Explore the claim that a consumer society is always a ‘throw-away’ society.
In this essay I am going to explore the claim that consumer society is always a ‘throw-away’ society by firstly looking at what the definitions of consumer and throw-away societies are. Consumption is defined in The Concise Oxford Dictionary (Eighth edition, 1990) as ‘the purchase and use of goods etc.’ and consumer society as ‘a society in which the marketing of goods and services is an important social and economic activity.’ What I also need to look at is the definition of a ‘throw-away’ society, which is based around how we purchase goods both for necessary reasons (such as food and fuel) as well as unnecessary purposes (such as sweets and beauty products), and also the amount of rubbish and waste that is created by these consumers. It is also important for this essay that I look at whether or not consumer society is ‘always’ a ‘throw-away’ society, paying attention to the word ‘always’.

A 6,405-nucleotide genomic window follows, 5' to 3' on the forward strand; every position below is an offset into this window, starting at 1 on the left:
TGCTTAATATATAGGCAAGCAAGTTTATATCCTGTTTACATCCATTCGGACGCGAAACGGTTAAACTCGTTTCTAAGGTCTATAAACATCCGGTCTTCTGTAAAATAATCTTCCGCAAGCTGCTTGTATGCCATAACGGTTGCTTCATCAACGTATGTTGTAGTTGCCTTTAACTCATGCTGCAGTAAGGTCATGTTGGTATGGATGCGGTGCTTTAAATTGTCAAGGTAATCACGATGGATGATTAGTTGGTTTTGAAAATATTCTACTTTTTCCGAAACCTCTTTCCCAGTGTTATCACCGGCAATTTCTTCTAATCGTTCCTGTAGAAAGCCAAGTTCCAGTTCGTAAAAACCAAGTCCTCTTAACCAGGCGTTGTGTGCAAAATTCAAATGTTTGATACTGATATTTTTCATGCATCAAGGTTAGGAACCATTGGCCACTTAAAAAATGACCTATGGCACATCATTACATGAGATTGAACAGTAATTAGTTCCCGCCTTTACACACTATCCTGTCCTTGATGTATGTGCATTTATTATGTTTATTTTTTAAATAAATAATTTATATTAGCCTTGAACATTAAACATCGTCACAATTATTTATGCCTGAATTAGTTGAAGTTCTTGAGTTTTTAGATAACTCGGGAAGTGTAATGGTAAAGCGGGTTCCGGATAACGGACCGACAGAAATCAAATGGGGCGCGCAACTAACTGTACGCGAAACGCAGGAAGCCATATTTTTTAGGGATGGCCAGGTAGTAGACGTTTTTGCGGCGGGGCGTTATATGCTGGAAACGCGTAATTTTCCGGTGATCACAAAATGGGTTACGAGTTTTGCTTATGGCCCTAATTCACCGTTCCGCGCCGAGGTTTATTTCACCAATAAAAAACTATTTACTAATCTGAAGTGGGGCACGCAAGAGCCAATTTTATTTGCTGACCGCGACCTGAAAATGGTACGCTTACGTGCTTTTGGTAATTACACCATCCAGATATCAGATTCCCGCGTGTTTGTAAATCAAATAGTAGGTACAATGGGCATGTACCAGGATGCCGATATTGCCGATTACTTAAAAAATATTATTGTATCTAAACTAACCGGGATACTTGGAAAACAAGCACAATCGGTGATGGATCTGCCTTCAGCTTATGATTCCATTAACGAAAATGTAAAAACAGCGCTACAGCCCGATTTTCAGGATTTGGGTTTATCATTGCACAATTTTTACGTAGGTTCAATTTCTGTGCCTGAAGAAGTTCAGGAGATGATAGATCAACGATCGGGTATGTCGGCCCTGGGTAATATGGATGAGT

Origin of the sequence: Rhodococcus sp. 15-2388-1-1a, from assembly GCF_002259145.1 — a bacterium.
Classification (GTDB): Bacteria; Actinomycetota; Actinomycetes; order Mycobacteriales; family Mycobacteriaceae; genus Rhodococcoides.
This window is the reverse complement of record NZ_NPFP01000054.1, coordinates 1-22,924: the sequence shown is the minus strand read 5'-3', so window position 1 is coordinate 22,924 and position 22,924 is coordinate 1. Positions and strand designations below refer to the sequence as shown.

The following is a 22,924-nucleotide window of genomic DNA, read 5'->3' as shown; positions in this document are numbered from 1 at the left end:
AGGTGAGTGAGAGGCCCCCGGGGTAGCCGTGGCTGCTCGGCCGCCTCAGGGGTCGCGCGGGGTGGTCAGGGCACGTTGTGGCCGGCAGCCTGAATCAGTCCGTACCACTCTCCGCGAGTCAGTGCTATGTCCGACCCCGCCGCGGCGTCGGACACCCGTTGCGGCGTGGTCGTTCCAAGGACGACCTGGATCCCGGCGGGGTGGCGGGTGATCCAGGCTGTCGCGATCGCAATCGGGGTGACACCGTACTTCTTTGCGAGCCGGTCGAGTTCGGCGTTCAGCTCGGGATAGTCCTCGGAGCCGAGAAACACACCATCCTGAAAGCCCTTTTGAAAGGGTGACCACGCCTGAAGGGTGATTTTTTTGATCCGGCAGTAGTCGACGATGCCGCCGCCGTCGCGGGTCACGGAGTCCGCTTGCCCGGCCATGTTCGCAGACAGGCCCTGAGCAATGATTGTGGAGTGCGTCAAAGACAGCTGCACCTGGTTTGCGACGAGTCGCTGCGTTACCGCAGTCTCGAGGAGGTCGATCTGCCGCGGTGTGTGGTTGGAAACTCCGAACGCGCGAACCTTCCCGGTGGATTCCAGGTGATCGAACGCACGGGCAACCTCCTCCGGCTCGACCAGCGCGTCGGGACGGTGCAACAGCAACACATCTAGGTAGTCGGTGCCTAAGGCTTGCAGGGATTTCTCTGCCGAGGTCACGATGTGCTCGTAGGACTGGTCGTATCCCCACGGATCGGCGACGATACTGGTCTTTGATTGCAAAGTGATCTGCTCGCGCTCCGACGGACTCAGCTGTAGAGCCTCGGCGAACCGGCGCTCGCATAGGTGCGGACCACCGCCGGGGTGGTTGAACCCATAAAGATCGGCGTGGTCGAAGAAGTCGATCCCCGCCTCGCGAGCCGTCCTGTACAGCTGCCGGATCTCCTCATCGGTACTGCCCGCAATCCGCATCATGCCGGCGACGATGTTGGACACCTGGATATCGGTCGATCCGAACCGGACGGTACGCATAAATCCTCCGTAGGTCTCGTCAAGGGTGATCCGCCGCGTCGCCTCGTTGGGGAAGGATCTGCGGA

To start off the main part of my essay I will be looking at some of the evidence provided by the Global Footprint Network (GFN) which is based on figures recorded between the years 1961 to 2005, plus 2008. It has become apparent that in recent years, looking at the more affluent countries, people are ‘consuming at a rate that is environmentally unsustainable’. The GFN estimated in 2008 that the annual ‘global footprint’ of humanity was using up the biological capacity of 1.4 planet Earths (Making Social Lives, 2009, p. 115). So we can see from this information that although they were focusing more on the wealthier countries in their research, it shows that since 1961 and 2008 humanity’s ecological footprint has been on a constant rise. These results strongly suggest that society is becoming more focused on consuming as the years pass and we are continuously becoming more of a consumer society.
Following on from this I will now look at Michael Thompson and his book Rubbish Theory: The Creation...